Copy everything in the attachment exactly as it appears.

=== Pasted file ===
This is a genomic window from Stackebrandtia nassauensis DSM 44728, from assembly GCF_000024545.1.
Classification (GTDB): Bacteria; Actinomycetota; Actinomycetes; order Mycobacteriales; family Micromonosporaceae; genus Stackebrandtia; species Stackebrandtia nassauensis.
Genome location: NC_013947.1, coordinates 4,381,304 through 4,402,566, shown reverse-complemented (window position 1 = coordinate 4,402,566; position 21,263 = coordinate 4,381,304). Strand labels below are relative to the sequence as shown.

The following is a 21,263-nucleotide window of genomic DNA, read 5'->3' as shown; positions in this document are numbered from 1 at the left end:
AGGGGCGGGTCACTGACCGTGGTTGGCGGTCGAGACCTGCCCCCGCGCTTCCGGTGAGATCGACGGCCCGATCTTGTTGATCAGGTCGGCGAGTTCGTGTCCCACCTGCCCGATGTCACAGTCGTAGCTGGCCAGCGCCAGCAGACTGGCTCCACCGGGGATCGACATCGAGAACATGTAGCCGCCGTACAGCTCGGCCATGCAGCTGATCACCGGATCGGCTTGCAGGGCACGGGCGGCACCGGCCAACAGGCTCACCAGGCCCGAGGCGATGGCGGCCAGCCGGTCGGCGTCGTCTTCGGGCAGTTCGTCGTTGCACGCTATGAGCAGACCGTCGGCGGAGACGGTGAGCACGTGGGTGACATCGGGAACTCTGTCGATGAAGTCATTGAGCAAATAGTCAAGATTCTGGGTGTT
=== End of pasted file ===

This is a genomic window from Stackebrandtia nassauensis DSM 44728, from assembly GCF_000024545.1.
Classification (GTDB): Bacteria; Actinomycetota; Actinomycetes; order Mycobacteriales; family Micromonosporaceae; genus Stackebrandtia; species Stackebrandtia nassauensis.
Genome location: NC_013947.1, coordinates 4,381,304 through 4,402,566, shown reverse-complemented (window position 1 = coordinate 4,402,566; position 21,263 = coordinate 4,381,304). Strand labels below are relative to the sequence as shown.

The following is a 21,263-nucleotide window of genomic DNA, read 5'->3' as shown; positions in this document are numbered from 1 at the left end:
AGGGGCGGGTCACTGACCGTGGTTGGCGGTCGAGACCTGCCCCCGCGCTTCCGGTGAGATCGACGGCCCGATCTTGTTGATCAGGTCGGCGAGTTCGTGTCCCACCTGCCCGATGTCACAGTCGTAGCTGGCCAGCGCCAGCAGACTGGCTCCACCGGGGATCGACATCGAGAACATGTAGCCGCCGTACAGCTCGGCCATGCAGCTGATCACCGGATCGGCTTGCAGGGCACGGGCGGCACCGGCCAACAGGCTCACCAGGCCCGAGGCGATGGCGGCCAGCCGGTCGGCGTCGTCTTCGGGCAGTTCGTCGTTGCACGCTATGAGCAGACCGTCGGCGGAGACGGTGAGCACGTGGGTGACATCGGGAACTCTGTCGATGAAGTCATTGAGCAAATAGTCAAGATTCTGGGTGTT